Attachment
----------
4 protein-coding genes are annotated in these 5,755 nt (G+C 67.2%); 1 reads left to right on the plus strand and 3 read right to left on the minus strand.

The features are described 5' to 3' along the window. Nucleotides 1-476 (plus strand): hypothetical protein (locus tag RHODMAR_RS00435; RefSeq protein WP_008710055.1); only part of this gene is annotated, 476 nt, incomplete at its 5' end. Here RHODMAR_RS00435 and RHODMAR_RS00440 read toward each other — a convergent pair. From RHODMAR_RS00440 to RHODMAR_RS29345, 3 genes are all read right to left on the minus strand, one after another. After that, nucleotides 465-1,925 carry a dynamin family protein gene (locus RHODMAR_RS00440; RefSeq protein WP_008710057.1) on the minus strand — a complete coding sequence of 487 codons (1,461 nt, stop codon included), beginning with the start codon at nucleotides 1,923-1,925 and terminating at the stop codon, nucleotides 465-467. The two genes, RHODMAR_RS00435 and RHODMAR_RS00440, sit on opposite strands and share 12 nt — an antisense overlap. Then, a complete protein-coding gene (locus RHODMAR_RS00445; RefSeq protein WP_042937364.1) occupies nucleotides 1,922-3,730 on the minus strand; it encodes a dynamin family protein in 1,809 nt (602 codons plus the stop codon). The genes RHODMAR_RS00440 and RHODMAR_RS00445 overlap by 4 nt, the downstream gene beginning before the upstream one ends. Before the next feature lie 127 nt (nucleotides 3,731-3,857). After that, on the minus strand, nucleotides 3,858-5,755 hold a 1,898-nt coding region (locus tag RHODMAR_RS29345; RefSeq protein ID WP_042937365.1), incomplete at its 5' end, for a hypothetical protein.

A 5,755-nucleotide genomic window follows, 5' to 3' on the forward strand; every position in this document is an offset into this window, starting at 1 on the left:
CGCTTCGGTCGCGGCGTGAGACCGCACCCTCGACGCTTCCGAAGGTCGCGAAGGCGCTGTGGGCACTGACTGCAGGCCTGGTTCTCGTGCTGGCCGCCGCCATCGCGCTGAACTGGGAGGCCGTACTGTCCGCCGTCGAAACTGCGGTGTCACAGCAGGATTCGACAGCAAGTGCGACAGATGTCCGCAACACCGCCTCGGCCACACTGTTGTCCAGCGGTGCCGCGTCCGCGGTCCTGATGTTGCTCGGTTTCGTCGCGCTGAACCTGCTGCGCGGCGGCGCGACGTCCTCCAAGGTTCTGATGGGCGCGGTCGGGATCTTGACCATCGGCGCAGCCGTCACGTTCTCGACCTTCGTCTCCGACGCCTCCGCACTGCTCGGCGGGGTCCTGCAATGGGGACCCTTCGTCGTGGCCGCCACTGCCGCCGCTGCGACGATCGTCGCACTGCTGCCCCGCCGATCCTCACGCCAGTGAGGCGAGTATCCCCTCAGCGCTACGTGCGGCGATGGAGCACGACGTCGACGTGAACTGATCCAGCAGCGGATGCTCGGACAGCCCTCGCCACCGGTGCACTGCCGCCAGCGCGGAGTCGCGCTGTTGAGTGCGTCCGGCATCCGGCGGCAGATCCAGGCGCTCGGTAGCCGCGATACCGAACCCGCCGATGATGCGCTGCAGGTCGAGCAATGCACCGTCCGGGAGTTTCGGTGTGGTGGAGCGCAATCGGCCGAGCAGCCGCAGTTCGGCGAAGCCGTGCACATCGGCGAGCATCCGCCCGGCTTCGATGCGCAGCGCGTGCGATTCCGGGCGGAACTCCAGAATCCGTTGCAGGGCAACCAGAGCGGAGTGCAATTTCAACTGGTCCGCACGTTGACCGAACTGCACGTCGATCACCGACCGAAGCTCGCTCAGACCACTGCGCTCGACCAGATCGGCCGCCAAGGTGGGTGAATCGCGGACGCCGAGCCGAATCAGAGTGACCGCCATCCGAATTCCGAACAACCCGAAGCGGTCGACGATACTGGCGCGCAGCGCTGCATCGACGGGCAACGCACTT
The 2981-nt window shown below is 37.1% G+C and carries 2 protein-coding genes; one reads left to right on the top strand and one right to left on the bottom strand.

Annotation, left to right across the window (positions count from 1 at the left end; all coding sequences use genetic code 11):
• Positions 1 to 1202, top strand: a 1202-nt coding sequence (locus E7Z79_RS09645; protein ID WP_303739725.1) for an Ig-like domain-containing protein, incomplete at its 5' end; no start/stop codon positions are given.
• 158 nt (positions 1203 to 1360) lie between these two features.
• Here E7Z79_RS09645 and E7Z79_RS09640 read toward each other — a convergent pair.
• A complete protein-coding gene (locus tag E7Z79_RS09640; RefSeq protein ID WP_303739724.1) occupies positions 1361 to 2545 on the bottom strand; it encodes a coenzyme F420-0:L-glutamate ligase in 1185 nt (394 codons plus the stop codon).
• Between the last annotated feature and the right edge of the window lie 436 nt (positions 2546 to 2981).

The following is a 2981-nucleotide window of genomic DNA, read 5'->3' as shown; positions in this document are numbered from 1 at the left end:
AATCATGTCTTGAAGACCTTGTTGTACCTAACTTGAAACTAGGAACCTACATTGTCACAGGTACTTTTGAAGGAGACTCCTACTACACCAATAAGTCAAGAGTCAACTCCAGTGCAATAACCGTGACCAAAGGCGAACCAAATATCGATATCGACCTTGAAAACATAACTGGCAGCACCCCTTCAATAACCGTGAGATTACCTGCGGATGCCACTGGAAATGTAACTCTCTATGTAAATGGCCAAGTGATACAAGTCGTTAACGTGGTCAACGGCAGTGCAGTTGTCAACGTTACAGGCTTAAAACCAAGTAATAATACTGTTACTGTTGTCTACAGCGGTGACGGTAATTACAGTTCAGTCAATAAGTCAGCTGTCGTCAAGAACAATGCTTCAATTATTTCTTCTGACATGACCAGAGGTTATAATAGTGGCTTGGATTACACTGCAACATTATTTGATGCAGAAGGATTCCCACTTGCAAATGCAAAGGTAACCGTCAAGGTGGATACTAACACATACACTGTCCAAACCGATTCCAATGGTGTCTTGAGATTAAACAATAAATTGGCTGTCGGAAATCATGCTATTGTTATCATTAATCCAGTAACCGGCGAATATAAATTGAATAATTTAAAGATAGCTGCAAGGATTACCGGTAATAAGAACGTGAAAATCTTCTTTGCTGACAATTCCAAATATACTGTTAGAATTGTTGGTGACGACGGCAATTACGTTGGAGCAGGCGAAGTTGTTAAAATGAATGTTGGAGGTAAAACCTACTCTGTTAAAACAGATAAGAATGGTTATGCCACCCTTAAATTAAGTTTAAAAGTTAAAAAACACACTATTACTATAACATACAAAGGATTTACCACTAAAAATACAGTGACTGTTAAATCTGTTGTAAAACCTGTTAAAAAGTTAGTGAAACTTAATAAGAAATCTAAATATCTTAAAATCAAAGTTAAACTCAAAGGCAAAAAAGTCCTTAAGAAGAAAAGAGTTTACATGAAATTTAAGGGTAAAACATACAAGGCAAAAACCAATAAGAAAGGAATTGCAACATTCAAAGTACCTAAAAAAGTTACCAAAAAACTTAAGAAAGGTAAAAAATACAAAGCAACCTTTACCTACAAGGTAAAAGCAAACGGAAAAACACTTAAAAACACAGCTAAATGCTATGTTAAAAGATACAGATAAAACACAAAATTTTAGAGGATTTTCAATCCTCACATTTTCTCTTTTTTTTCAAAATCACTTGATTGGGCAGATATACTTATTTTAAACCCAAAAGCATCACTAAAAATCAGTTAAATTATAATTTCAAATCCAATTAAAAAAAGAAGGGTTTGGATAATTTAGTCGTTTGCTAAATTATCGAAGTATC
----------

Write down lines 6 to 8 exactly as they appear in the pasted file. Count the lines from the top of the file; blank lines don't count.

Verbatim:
Annotation, left to right across the window (positions count from 1 at the left end; all coding sequences use genetic code 11):
• Positions 1 to 1202, top strand: a 1202-nt coding sequence (locus E7Z79_RS09645; protein ID WP_303739725.1) for an Ig-like domain-containing protein, incomplete at its 5' end; no start/stop codon positions are given.
• 158 nt (positions 1203 to 1360) lie between these two features.